Possible Secret Graves Of Children Discovered

Nine possible mass graves have been discovered at a former children’s institution in Australia. The government of New South Wales, where the Kinchela Aboriginal Boys’ Training Home is located, became aware of the discovery six months ago when it received a report that ground-penetrating radar found questionable sites on the institution’s grounds.

Ground penetrating radar (GPR) technology is a non-invasive method used to identify below-ground objects. The government report, entitled The Missing Children Project, said there were “suspicious anomalies” at the Kinchela Training Home and recommended excavation.

The report’s authors did urge caution, however, and said the anomalies could be archeological, but the only way to be sure is to dig up the grounds.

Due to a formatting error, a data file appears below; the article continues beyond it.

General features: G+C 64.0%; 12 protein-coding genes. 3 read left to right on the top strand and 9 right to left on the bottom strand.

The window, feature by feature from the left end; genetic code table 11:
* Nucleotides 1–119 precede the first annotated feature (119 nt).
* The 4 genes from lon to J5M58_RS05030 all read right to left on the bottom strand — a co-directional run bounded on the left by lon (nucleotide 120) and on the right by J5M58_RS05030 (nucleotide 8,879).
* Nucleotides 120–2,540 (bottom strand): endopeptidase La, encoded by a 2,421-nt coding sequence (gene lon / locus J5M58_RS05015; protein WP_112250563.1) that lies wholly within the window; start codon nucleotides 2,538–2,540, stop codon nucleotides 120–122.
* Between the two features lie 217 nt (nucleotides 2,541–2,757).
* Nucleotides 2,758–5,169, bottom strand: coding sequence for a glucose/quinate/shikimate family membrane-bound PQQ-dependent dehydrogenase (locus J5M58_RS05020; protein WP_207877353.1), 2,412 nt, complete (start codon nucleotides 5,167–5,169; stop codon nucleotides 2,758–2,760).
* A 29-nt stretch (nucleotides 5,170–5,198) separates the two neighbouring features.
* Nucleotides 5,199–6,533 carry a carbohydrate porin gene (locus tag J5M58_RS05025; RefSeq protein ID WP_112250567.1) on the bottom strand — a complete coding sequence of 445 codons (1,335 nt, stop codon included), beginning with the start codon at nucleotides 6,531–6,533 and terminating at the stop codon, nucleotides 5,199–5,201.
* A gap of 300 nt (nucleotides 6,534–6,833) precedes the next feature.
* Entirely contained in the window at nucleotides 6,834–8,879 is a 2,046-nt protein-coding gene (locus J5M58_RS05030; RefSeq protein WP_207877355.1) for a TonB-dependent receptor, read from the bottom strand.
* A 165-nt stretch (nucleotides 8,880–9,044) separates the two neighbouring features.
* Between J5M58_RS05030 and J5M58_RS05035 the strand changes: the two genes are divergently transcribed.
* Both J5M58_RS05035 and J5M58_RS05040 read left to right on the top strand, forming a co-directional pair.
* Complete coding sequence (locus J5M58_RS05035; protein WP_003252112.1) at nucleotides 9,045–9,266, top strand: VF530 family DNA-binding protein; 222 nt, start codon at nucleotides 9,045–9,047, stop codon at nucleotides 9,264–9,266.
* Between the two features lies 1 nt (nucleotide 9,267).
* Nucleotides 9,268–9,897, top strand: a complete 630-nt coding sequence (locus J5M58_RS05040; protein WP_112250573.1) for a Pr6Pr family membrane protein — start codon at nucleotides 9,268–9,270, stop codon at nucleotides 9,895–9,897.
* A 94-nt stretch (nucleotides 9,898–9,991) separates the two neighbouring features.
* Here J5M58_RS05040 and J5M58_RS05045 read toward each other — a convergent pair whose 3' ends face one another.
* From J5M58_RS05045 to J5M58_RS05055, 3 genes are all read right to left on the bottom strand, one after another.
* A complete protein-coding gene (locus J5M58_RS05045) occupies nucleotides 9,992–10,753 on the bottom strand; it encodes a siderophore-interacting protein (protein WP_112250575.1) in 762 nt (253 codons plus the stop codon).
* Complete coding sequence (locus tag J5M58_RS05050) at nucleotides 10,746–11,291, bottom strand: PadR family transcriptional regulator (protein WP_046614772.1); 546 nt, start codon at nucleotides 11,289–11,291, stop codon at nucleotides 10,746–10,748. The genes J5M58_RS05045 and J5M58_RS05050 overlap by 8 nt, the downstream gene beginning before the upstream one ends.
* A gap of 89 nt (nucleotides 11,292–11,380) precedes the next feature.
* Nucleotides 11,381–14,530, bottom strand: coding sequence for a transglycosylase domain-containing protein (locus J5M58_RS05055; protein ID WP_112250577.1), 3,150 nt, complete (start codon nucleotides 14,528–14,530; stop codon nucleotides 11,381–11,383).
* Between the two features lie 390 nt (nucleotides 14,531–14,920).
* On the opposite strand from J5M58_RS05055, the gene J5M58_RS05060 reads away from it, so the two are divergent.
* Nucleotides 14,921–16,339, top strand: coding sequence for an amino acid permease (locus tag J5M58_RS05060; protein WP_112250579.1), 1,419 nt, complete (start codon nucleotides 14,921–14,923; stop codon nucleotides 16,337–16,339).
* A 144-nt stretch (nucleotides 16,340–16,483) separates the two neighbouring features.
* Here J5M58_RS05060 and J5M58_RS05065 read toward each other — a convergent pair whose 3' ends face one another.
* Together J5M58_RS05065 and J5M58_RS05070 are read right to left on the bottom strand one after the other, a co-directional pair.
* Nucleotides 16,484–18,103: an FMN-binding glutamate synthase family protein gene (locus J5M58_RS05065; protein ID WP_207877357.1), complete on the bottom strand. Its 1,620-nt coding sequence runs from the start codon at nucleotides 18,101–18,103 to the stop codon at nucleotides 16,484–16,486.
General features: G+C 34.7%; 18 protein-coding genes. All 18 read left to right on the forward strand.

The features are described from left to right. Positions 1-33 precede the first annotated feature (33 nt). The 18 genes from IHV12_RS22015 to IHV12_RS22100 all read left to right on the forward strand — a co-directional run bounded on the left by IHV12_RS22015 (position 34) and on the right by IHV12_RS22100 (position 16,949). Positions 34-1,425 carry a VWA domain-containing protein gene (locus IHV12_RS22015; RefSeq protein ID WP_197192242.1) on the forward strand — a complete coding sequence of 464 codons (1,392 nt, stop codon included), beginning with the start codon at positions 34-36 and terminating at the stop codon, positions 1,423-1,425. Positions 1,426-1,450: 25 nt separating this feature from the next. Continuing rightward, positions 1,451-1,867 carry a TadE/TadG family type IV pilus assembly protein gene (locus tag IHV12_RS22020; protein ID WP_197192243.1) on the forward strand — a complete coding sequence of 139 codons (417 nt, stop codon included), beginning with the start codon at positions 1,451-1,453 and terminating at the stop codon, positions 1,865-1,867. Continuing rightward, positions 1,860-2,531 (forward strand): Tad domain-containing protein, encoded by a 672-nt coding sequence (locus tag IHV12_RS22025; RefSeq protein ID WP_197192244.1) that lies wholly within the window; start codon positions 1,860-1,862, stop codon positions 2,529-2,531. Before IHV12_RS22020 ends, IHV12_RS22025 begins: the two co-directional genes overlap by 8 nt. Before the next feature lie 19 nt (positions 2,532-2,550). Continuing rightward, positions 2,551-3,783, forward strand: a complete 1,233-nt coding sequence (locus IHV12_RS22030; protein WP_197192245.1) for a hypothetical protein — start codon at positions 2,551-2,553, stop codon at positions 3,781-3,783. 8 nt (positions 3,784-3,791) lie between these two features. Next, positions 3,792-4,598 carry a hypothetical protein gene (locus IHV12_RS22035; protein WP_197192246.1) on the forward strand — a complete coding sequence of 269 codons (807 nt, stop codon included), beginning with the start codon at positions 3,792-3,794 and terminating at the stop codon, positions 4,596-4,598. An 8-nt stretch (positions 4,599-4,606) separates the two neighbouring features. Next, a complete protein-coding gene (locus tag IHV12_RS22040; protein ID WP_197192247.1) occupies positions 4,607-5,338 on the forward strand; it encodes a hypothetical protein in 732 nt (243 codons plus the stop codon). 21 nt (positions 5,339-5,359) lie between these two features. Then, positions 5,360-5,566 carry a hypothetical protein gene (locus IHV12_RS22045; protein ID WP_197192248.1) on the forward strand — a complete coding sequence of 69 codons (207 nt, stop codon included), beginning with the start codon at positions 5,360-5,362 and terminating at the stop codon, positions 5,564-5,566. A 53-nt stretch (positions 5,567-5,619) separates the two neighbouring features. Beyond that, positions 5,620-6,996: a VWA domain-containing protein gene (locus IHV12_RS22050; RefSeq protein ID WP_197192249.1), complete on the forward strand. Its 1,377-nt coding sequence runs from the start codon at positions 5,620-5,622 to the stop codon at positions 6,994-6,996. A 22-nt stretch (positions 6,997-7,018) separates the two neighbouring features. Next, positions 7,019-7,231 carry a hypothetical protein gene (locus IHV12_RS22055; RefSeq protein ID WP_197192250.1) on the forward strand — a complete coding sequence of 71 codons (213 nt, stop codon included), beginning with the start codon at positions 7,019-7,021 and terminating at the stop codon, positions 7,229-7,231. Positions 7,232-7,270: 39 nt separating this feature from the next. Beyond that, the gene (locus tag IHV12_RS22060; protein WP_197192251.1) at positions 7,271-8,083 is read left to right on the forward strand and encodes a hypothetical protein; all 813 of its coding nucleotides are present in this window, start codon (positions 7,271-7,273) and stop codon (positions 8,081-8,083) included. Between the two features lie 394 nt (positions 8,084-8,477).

The Kinchela Boys’ Home Aboriginal Corporation, which represents survivors of the institution, is calling on the federal government to provide funding for excavation as a matter of priority. Its spokesman, James Michael “Widdy” Welsh, said, “I’m hoping that there’s nothing there. Just as simple as that. But with the way that those people were and the way that they flogged us, it wouldn’t surprise me at all.”

The children incarcerated in the institution were part of Australia’s “Stolen Generations.” The phrase refers to the unknown number of children who were removed from Aboriginal and Torres Strait Islander families by state and federal governments who believed the families could not sufficiently care for them. The practice was undertaken between 1910 and the 1970s and was approved by churches and welfare bodies who thought the children’s life chances would improve if they were assimilated into white society.

The children were sometimes placed with white families, while others went to institutions and orphanages. Many survivors claim they suffered physical and psychological abuse and were made to believe they were inferior. It is estimated that between one in 10 and one in three children were affected.

In 2008, then-Prime Minister Kevin Rudd issued the nation’s first formal apology for the practice.